Small-scale industries are inextricably imagined as the grittier enterprises, of pastry chefs barking orders from a dough-filled counter or chief executives of garage startups eating Chinese takeaway while watching the markets. Where technology and sophistication fit into those notions is a hideaway. Most small-scale industries are more wired than people think, and they are encumbered by the same brambly supply chains and skiddy demand predictions.
Independent business owners are also pictured crunching numbers manually on a grease table piled with crumpled receipts. Enterprise software has not taken away this reality, but they seem to figure more often in the launching phase than in the operational phase. The trend in business launching suites offers processes such as capital and employee management.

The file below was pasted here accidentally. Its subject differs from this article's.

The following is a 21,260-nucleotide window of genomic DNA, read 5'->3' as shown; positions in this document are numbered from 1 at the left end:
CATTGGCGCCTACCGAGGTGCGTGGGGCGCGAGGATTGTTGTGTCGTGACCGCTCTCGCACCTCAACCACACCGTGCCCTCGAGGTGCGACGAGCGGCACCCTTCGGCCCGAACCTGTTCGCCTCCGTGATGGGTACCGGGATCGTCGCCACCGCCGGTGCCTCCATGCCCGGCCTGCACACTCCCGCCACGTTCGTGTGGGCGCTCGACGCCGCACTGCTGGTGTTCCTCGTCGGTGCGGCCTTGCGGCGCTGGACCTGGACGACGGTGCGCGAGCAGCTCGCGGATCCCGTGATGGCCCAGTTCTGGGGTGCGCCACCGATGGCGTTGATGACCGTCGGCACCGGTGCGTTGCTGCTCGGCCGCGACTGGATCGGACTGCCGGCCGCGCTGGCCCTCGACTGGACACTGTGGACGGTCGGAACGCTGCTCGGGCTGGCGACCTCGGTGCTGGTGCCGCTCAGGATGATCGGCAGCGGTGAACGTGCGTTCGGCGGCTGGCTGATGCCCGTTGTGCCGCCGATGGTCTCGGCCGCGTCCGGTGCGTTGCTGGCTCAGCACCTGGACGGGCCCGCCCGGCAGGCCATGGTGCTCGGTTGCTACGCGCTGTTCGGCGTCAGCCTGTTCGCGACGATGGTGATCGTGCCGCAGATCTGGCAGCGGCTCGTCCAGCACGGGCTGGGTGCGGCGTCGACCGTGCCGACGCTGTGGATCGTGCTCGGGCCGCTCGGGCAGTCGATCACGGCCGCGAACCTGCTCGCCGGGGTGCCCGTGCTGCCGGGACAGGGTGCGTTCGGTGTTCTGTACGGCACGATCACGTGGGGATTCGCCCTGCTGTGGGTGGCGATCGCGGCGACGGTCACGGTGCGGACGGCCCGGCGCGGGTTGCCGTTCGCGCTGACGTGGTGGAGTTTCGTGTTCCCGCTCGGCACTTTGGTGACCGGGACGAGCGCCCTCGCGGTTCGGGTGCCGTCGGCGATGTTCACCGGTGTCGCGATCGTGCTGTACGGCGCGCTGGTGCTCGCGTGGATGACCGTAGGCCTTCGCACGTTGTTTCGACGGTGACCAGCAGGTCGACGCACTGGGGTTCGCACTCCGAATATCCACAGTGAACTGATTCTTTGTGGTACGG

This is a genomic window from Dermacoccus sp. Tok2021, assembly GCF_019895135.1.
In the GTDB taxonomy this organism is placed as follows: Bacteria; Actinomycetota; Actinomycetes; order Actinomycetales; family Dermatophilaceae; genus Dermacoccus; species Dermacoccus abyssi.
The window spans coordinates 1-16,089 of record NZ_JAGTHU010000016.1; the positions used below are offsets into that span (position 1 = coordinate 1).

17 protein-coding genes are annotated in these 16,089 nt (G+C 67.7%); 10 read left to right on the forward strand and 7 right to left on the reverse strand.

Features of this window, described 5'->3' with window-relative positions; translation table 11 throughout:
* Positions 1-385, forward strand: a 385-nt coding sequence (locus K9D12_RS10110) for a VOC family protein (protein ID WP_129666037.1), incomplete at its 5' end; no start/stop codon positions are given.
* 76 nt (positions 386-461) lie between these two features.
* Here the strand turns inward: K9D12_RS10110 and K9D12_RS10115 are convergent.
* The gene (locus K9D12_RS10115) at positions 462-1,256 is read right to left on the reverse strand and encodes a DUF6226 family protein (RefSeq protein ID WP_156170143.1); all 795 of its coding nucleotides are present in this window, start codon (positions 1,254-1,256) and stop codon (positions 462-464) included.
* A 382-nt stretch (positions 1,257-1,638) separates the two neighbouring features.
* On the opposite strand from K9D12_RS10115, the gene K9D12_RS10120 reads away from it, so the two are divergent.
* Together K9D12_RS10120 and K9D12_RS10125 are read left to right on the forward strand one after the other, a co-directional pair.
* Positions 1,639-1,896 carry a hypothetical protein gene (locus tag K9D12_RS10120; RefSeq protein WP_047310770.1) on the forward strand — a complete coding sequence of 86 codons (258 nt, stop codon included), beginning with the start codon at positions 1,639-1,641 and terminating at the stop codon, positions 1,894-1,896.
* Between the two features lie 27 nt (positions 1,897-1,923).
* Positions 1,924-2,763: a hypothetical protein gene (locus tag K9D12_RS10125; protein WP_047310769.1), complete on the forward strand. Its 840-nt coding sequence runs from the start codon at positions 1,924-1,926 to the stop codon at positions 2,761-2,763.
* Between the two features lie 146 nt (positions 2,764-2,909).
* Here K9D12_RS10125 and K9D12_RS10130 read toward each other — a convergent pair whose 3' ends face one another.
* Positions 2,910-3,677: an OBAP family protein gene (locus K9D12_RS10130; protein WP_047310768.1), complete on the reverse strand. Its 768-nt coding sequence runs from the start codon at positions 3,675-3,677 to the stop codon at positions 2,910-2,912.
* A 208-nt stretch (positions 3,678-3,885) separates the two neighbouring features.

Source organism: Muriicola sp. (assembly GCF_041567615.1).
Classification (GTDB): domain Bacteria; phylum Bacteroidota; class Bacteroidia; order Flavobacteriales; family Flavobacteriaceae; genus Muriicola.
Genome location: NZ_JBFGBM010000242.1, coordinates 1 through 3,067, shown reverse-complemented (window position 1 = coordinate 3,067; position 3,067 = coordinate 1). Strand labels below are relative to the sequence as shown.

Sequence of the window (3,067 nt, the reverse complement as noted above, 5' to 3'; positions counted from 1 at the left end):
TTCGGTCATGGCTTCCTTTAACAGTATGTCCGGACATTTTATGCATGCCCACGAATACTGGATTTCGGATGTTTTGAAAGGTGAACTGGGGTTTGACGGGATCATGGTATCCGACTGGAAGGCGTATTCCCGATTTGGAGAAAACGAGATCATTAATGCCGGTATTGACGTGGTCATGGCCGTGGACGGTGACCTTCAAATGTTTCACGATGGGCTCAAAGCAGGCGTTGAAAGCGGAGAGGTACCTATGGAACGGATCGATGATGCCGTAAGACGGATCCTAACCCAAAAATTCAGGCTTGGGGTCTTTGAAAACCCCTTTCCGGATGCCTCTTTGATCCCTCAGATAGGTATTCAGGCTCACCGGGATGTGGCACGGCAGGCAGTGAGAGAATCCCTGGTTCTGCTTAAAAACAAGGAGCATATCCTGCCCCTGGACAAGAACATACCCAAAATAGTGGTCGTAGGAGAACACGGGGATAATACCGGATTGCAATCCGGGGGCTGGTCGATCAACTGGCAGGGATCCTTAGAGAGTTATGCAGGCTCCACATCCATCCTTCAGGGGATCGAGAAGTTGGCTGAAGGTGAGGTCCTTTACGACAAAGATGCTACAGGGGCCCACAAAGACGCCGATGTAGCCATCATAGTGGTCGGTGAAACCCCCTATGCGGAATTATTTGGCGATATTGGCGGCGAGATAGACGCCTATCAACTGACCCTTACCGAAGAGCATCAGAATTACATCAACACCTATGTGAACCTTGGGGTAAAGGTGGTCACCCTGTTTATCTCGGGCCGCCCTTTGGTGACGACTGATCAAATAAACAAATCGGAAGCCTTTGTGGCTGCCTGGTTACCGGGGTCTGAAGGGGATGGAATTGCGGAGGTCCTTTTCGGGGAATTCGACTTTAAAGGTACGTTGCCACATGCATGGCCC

There’s a truth to small-scale industries being more hands-on, of phone calls made here and there to suppliers, and coffee table discussions between matey partners on prospects for business expansion. But its books are no less harangued by the need for accuracy. So much of business survival relies on cutting unnecessary costs and keeping within budgets. Meanwhile, enterprise software are not the exclusive domain of multi-million accounts.
Conceptually, these all started as watered-down systems of tracking and calculation. That they are employed more often by bigger firms is actually the reverse of basic necessity. Logically, enterprise software should work more like a gem for small-scale industries. The gap may be in the costs of taking on the soft technology while the independents wait to break even, as opposed to the heavy capitalization of huge corporations that can easily custom-fit their computerized systems to their business processes.